The good news review of 2020:  Volunteers, vaccines and a whole load of kindness.

For most of us 2020 will be a year to forget, but in our final blog of the year, we wanted to remember the good news and the heart-warming stories that have filled us with joy and prompted many of us to support the NHS in ways never seen before. 

 

Here are our top picks, reasons to be grateful and heart-warming stories showing how we all came together when it really mattered.

 

An army of volunteers

People all over the country put their hands up to help the NHS in the volunteer responder programme helping to collect prescriptions, food parcels and transport patients to and from hospital. They were hoping for 250,000 volunteers; within four days three quarters of a million people had signed up.

 

The Red Cross also experienced a phenomenal response with 10,000 extra volunteers signing up to provide doorstep support delivering food parcels and supplies across the country.

 

Captain Tom, the “one man fundraising machine”

From an army of volunteers to Captain Tom.  What more can we say - what an impact he had on all of us, all across the world.  Raising £33m in 6 weeks, it is most definitely a high point and shows the strength of feeling to help the NHS in their greatest hour of need.

 

The money has created therapeutic facilities for healthcare staff to decompress after their shifts, trained nurses, provided wellbeing packages for essential workers, and funded tablets to allow hospital patients in isolation to keep in contact with loved ones.  Thanks indeed Captain Sir Tom.

 

There were many more who followed in Captain Tom’s footsteps, like 9-year-old Tobias Weller who, despite having cerebral palsy, walked 2 marathons raising over £100k.  Then there was Tony Hudgell, a 6-year-old double amputee, who walked 10k, raising £1m for the NHS.  Simply amazing.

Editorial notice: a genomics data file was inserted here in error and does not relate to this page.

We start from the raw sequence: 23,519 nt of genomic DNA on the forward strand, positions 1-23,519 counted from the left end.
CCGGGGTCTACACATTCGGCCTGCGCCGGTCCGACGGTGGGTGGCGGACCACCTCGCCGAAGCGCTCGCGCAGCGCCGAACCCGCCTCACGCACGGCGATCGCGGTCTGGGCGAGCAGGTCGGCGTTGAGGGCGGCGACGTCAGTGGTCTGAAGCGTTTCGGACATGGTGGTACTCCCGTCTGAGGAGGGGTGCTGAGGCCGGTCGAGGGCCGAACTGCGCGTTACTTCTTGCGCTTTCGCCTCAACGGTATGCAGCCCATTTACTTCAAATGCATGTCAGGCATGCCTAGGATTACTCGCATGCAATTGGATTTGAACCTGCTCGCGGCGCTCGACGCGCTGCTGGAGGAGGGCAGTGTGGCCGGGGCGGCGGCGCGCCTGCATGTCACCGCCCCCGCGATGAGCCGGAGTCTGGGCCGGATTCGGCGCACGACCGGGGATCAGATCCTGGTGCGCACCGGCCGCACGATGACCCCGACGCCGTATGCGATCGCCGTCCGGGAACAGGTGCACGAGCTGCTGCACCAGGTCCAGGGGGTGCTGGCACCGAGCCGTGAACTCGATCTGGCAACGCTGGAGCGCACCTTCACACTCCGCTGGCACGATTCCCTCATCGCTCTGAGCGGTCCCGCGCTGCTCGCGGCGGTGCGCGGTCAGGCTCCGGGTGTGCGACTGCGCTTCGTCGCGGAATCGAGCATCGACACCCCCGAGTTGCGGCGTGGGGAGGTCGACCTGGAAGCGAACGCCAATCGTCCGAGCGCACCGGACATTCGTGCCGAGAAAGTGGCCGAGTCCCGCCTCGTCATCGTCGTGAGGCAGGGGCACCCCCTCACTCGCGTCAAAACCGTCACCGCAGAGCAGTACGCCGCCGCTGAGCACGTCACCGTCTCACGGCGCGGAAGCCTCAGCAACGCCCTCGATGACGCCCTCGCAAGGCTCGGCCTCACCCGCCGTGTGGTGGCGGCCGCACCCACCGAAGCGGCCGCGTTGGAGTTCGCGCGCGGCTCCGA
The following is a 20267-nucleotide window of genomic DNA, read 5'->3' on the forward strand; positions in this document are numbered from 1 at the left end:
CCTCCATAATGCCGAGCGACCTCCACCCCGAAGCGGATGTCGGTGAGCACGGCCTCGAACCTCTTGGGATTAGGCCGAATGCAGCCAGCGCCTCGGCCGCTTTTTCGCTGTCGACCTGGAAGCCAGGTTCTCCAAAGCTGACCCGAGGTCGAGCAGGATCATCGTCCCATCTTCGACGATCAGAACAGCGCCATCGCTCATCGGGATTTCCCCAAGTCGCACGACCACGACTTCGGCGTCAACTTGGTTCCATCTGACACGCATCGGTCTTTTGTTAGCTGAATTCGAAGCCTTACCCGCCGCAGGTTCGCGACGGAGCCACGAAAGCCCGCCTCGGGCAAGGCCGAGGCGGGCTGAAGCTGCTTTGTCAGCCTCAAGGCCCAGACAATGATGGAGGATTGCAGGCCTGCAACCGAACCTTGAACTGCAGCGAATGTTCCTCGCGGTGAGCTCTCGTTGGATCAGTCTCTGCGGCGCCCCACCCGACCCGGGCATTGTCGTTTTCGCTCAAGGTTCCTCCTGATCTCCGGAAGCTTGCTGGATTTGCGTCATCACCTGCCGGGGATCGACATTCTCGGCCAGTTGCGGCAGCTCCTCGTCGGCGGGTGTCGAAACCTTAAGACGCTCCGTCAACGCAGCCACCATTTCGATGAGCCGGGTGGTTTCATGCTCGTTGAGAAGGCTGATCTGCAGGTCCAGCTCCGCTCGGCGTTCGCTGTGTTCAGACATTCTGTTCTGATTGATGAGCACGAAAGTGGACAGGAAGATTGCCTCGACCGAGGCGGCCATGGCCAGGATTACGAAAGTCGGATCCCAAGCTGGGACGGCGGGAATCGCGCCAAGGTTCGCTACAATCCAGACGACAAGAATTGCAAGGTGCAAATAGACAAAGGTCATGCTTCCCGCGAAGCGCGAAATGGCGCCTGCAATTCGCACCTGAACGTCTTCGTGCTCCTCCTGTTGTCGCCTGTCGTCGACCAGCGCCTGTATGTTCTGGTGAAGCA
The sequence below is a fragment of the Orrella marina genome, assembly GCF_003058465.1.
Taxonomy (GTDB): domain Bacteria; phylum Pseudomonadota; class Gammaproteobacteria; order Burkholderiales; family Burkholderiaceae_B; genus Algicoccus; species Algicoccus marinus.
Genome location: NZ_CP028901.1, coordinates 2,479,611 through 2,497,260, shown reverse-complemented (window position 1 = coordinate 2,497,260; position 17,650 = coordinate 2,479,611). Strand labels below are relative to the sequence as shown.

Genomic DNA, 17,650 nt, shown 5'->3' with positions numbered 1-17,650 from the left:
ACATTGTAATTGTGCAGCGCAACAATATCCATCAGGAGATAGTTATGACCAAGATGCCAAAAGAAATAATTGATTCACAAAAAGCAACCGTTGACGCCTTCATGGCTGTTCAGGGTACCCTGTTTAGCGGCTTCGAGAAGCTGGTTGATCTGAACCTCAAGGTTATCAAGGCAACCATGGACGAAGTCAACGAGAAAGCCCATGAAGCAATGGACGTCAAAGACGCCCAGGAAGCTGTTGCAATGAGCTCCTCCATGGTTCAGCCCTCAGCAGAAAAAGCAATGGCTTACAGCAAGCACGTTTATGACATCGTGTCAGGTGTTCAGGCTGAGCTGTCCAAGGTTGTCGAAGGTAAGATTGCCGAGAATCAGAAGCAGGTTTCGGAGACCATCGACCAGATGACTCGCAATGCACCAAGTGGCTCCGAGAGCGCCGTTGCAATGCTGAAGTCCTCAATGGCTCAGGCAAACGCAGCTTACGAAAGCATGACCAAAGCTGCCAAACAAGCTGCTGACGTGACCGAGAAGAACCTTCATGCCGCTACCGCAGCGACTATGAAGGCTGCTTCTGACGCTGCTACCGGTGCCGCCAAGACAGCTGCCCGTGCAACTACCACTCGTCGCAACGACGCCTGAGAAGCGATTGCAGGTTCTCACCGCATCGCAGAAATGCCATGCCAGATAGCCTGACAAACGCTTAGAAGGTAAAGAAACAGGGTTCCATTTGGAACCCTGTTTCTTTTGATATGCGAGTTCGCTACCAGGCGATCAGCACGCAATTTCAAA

Clapping on our doorsteps

For nine weeks, neighbours came together on their doorsteps every Thursday to say thanks to the NHS and frontline workers by clapping, banging pans together and anything that made a loud noise.   We met neighbours for the first time, waved at friends and joined in impromptu singing in the street.  Everything at a distance, but bringing small communities together.

 

Family time

Most of us have been forced to stay at home for weeks on end over the course of the year.  We worked from home and home-schooled the children and we have spent more time than ever with our families.  Hopefully for most, that has been precious time enjoyed and has been a time to reflect on what matters most in life.

 

 

 

Then came the vaccine

It is incredible to believe that, in the space of 9 months we can celebrate the roll-out of a vaccine, when they usually take 10 years.  The NHS is now undertaking the largest vaccination programme ever in the UK and a nation’s hopes rest on it.

 

The boss of Pfizer, Albert Bourla, paid tribute to the trial participants, saying: “The fact that so many volunteers raised their hands is amazing. This demonstrates that sometimes a crisis brings the best out of people.” 

 

Indeed that is true.  And despite the recent news of the new strain of Covid-19 spreading, we are hopeful for 2021.  We must continue to support the NHS workers, who are once again facing huge challenges this Christmas time.  We couldn’t put it any better than Captain Sir Tom when he said, “I’ve always believed things will get better. The sun will shine again”.

 

Merry Christmas to all our customers and supporters and here’s to an optimistic outlook for the new year.